So, here's a rundown of the way the language works. Stuff in italics is where I draw direct comparisons to stuff modern programmers would be aware of. I'm simplifying this and ignoring some edge cases, which in some cases means I'm stating blatant lies. Fear not; they're not important blatant lies.
- Each line in a program has a line number, and the program is sorted in line number order. A line of BASIC code starts with a number, and then proceeds with a series of statements. You can have more than one statement per line; if you do, the lines are separated with colons. If you enter some statements without a line number, it runs it right away. Getting to use a full-screen editor is a major part of why things like C64List and petcat see use now.
- Data is stored in variables. Each variable has one or two letters in its name and then maybe a funny character that says what kind of data it holds. A$ holds a string. A holds a number. A% holds a number between -32768 and 32767 with no fractions, and you usually don't want to do this. Developers aren't being telegraphic when they name everything C4 or ZZ just to save space. They only have two characters to work with. As has come up, too, because spaces are optional, this is super dangerous because if you refer to a variable as STOAT that's actually S TO AT, not ST.
- You can also stick data into arrays, which let you use a number to pick which one you want. So, for instance, if you had an array for describing playing cards, maybe you'd have a Card Suit array for the names of the suits. Then maybe CS$(2) would be "DIAMONDS" and CS$(3) would be "SPADES". Arrays are secretly zero-indexed, but there is an extremely strong tradition in BASIC to pretend they are one-indexed, and the language encourages this.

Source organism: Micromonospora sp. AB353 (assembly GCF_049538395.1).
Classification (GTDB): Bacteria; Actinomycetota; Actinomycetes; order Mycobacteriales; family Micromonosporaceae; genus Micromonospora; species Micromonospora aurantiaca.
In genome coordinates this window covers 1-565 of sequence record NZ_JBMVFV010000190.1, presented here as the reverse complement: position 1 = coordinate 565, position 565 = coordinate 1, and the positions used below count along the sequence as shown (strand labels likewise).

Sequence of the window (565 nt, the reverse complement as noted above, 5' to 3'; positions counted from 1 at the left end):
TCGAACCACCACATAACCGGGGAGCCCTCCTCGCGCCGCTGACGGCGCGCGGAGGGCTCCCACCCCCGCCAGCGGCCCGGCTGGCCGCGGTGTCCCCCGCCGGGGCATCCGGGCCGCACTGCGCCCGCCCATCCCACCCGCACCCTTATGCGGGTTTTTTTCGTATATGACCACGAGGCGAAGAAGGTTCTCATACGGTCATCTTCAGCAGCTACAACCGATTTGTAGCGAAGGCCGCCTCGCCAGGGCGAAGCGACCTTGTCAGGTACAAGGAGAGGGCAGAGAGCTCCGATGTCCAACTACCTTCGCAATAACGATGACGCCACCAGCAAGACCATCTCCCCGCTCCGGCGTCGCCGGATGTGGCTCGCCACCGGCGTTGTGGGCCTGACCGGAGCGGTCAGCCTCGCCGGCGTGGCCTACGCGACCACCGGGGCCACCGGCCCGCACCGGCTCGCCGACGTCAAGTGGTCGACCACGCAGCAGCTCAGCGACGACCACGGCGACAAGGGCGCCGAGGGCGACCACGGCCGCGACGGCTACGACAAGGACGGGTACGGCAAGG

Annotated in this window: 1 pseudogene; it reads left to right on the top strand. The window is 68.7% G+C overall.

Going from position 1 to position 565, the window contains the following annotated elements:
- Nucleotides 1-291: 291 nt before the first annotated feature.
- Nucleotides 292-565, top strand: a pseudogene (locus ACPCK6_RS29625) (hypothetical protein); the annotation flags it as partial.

- All variables spring into existence as needed, and can be accessed anywhere. There's a command called DIM (for "Dimension") that lets you set how big arrays are, but you don't have to use it; if you don't, the array will have ten elements. That's right, kids; every variable is global. BASIC has no notion of local variables, or, indeed, of functions or structs.
- DATA lines are a sort of separate startup-data file. If you hit a DATA line when running, you skip it. Bit if you looked at only the DATA lines, start to end, you'd have a sort of second file full of strings and numbers. There's a command called READ that takes the next value from that, in order. This is handy for setting stuff up, and about 90% of the "Please wait while I set stuff up" we're seeing is reading tons of DATA into the places they're supposed to actually be. BASIC has no notion object initializers, which would solve a decent fraction of this, but less than you'd think. More often than not DATA statements are binary dumps to be blitted into memory, not values to be fed into arrays.